Literature / Hans Brinker, or The Silver Skates

Hans Brinker, also known as "Hans Brinker, or the Silver Skates" and "Hans Brinker and the Silver Skates" is an 1865 children's novel written by American author Mary Mapes Dodge.

Hans is a 15-year-old boy who, together with his younger sister Gretel, yearns to participate in a great ice-skating race on the canal. The main prize is a pair of silver skates. Unfortunately, they come from a very poor family with a father who is unable to work since a fall from a dike. The father has mental problems as a result and the children have to work to support the family. They skate all right, but on homemade wooden skates that stick after a few strokes. After Dr. Boekman is persuaded to examine their father, the doctor concludes that Father Brinker could be cured by a risky and expensive operation involving trephining. Despite saving money to buy himself some steel skates, Hans offers the doctor everything he has. This touches Dr. Boekman so much that he offers to provide the surgery for free, thus enabling Hans to buy good skates and participate in the race. The operation is a success and from now on, Dr. Boekman is a much kinder man who helps Hans into becoming a successful doctor.

There is a subplot that often gets forgotten in the retelling of the story. A group of Dutch boys - Peter van Holp, Carl Schummel, Lambert van Mounen, Ludwig van Holp, Jacob Poot and Ben Dobbs - go on a multi-day skating journey to several of Holland' more famous towns. Much of the subplot consists of long conversations between Lambert and Ben on the history of Holland and the places they journey through.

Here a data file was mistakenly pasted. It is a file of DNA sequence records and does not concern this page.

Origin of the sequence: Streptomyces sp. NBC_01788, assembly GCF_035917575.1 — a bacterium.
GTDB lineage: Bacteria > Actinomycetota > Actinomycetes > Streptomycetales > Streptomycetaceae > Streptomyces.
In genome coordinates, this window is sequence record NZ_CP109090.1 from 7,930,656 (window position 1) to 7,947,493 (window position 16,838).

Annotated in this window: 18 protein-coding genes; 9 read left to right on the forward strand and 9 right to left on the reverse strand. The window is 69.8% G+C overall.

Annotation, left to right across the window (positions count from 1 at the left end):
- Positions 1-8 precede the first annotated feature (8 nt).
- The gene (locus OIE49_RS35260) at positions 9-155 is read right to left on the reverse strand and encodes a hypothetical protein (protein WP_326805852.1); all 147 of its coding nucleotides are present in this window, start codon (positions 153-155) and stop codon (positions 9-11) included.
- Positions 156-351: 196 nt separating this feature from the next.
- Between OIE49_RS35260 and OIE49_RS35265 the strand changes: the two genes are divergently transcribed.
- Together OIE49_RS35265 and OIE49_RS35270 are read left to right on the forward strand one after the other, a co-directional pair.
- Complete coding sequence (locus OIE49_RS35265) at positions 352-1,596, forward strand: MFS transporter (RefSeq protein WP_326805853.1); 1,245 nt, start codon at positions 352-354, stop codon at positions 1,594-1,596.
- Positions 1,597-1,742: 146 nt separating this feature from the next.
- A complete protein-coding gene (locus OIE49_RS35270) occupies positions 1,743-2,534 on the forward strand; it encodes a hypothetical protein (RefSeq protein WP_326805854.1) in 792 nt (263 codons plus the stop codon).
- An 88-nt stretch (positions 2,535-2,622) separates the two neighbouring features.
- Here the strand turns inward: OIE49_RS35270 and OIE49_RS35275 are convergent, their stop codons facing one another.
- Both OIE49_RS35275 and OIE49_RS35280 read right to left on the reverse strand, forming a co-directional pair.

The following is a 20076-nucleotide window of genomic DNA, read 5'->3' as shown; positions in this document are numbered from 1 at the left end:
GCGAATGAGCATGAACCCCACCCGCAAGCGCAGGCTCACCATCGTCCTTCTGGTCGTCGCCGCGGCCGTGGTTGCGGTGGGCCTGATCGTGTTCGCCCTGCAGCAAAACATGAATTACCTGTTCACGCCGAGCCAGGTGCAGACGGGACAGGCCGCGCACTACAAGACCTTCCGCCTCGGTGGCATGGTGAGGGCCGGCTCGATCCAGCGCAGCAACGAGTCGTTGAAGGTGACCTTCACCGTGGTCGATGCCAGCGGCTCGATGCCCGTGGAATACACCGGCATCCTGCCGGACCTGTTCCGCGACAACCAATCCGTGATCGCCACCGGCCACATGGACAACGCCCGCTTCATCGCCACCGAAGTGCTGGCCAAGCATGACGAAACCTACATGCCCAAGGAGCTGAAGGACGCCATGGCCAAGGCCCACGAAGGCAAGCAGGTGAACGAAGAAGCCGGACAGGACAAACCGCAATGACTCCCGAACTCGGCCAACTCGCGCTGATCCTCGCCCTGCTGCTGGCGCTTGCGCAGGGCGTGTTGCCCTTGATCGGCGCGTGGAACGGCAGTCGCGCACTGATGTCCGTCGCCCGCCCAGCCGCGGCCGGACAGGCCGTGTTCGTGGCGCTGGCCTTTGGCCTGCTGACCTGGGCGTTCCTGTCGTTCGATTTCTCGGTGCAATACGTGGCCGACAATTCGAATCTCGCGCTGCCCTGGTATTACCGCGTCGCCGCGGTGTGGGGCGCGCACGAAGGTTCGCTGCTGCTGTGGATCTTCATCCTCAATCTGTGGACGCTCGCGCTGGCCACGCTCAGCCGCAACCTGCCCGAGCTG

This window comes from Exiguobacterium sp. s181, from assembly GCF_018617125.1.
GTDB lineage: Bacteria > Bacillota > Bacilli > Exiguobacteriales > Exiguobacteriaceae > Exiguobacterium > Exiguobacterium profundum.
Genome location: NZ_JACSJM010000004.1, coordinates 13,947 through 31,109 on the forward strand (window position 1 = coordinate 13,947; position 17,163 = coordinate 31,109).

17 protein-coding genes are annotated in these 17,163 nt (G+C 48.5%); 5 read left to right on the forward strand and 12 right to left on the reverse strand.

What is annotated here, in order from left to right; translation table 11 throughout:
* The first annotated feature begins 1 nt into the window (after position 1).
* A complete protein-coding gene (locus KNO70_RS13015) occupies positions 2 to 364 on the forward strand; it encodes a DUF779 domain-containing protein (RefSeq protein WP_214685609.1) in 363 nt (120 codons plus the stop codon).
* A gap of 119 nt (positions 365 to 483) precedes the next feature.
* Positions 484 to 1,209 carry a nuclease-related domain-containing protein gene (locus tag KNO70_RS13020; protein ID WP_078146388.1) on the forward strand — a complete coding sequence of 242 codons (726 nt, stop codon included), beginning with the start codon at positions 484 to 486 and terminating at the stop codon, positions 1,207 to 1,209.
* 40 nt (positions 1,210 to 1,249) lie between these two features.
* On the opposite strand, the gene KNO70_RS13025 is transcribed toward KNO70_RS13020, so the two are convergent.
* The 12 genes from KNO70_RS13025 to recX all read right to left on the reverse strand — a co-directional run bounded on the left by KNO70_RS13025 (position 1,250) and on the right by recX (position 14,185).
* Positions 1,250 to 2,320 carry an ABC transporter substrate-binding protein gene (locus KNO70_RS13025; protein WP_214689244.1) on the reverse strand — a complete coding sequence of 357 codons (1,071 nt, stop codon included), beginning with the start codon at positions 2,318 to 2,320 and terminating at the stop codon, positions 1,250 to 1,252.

In the end, Gretel wins the Girls' Race. When Peter's skate strap breaks before the third heat of the Boys' Race, Hans gives Peter his own skate strap allowing Peter to win.

There are a lot of common misconceptions surrounding this novel:
  1. The best-known part is the scene where a boy plugs a dike with his finger and thus prevents a large flood from happening. This tale is actually only a Story Within a Story. Hans reads about it in class. It has nothing to do with Hans Brinker himself.
  2. Never in Dutch history has a small boy ever prevented a flood by sticking his finger inside a hole in a dike. Nor did Mary Mapes Dodge think it up. It already circulated a few years earlier and is clearly a legend.
  3. Neither story is part of Dutch folklore. In fact, the story is hardly known in the Netherlands itself. The only reason you can find statues of a boy plugging a dike in Madurodam, Harlingen and Spaarlingen is to please tourists.

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Alternative Title(s): Hans Brinker Or The Silver Skates